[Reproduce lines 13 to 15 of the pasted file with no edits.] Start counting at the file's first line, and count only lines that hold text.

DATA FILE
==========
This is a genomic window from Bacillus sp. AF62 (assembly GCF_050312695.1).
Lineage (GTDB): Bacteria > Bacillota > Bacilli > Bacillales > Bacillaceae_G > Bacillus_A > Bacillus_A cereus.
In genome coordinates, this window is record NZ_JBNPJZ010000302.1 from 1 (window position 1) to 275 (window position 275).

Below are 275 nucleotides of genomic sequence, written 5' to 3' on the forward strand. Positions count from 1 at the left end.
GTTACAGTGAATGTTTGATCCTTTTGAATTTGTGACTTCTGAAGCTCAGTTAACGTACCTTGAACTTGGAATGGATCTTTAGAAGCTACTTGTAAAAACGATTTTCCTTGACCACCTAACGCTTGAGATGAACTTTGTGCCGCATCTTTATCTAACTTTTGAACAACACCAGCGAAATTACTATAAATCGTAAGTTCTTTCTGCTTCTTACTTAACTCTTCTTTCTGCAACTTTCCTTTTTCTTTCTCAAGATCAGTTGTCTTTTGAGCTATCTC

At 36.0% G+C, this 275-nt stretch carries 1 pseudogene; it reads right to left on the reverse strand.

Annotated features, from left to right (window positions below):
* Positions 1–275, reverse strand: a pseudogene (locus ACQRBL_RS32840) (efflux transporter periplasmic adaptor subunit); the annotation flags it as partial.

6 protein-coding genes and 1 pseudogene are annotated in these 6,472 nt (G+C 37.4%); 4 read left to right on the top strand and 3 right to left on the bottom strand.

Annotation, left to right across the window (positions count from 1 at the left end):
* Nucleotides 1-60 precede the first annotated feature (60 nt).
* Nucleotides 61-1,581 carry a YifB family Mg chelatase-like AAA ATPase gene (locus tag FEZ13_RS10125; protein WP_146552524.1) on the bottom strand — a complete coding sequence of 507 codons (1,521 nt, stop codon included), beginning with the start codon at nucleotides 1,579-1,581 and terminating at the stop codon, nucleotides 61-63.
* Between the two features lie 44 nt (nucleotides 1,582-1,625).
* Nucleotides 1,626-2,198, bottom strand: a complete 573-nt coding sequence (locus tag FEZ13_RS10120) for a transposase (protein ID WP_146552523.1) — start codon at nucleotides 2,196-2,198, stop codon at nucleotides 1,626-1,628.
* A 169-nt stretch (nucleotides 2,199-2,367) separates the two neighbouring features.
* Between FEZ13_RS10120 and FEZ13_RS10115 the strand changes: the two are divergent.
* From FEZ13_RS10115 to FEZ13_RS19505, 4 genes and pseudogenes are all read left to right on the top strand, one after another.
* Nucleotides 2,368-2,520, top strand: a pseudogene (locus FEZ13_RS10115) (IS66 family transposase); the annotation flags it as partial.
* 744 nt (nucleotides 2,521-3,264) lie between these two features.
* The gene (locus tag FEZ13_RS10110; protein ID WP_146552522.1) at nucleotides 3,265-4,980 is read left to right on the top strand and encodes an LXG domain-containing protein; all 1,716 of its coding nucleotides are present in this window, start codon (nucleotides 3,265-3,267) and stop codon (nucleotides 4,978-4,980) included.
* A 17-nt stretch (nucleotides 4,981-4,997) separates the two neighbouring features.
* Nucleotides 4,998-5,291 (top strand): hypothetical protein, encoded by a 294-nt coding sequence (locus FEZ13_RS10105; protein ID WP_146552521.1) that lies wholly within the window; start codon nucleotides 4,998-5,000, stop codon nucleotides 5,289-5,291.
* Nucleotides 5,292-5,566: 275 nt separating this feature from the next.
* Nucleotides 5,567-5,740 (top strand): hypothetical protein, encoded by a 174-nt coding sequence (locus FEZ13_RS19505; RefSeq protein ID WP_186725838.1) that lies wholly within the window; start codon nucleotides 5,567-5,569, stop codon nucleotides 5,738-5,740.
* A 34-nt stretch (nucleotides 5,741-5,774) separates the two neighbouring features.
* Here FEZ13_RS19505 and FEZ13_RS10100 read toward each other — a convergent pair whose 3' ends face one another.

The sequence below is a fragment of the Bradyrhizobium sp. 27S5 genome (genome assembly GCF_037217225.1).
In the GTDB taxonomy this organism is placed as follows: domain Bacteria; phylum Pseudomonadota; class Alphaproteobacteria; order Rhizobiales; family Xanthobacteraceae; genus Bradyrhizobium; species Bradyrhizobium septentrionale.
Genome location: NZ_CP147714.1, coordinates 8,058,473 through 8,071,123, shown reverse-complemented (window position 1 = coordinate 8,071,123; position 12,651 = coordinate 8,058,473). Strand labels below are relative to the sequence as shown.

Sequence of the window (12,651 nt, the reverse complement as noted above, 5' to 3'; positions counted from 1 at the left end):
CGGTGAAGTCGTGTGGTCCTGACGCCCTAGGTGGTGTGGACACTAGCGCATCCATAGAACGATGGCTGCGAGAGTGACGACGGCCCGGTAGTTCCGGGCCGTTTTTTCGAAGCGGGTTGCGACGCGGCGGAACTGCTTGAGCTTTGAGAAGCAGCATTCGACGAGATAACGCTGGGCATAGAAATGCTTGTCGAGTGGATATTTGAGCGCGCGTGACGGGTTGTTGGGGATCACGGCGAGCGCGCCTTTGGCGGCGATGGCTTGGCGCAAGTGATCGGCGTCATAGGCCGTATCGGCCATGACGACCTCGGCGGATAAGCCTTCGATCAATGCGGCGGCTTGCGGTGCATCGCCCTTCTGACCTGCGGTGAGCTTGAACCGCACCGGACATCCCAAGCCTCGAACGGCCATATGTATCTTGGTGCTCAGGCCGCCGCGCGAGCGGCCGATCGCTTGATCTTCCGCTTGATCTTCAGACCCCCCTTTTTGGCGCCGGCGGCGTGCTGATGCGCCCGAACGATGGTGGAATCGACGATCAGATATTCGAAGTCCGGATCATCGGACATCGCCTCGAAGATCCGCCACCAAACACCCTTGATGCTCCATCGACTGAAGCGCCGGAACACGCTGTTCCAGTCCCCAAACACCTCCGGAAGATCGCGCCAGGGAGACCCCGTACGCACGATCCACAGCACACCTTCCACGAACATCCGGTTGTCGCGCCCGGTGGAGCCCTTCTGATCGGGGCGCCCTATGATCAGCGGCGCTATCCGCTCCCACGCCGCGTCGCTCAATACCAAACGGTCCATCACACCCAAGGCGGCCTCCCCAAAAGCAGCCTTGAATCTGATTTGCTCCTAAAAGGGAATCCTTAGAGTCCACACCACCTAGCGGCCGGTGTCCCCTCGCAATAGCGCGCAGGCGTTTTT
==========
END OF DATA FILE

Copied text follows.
* Between the two features lie 44 nt (nucleotides 1,582-1,625).
* Nucleotides 1,626-2,198, bottom strand: a complete 573-nt coding sequence (locus tag FEZ13_RS10120) for a transposase (protein ID WP_146552523.1) — start codon at nucleotides 2,196-2,198, stop codon at nucleotides 1,626-1,628.
* A 169-nt stretch (nucleotides 2,199-2,367) separates the two neighbouring features.